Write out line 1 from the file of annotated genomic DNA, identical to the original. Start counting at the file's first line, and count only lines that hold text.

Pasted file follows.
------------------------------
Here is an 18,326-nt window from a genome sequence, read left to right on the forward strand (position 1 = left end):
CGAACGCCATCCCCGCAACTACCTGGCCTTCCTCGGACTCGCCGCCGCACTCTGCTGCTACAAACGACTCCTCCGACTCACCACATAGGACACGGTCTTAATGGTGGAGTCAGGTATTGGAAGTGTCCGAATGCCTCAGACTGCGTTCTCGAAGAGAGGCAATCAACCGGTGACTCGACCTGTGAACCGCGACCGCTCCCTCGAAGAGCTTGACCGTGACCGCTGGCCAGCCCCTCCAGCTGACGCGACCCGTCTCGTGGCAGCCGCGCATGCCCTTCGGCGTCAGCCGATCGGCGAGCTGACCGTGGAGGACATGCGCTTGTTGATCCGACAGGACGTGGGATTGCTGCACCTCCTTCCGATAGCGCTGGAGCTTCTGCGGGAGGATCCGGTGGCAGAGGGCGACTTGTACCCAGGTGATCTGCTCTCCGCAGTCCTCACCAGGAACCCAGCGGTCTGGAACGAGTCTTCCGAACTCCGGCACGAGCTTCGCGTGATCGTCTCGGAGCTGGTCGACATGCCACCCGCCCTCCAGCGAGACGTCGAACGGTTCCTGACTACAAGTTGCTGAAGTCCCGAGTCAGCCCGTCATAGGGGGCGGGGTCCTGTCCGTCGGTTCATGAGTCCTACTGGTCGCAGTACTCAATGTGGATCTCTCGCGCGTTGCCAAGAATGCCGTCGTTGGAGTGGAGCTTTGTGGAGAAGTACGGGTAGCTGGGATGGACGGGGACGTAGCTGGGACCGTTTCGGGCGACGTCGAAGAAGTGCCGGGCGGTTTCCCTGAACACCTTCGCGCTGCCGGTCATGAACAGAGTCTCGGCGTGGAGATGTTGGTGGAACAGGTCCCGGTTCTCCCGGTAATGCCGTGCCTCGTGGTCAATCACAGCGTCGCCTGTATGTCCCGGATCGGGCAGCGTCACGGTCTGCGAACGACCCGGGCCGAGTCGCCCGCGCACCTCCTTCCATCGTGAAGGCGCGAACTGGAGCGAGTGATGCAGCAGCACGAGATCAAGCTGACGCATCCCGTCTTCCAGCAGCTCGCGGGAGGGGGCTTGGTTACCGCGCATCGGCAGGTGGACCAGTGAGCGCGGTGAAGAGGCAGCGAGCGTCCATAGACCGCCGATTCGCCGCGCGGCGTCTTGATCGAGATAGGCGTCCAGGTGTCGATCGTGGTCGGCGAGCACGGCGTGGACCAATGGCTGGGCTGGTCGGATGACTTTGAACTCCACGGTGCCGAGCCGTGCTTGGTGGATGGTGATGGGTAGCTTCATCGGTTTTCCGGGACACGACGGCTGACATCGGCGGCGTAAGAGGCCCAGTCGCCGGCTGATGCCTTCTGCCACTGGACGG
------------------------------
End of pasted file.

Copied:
Here is an 18,326-nt window from a genome sequence, read left to right on the forward strand (position 1 = left end):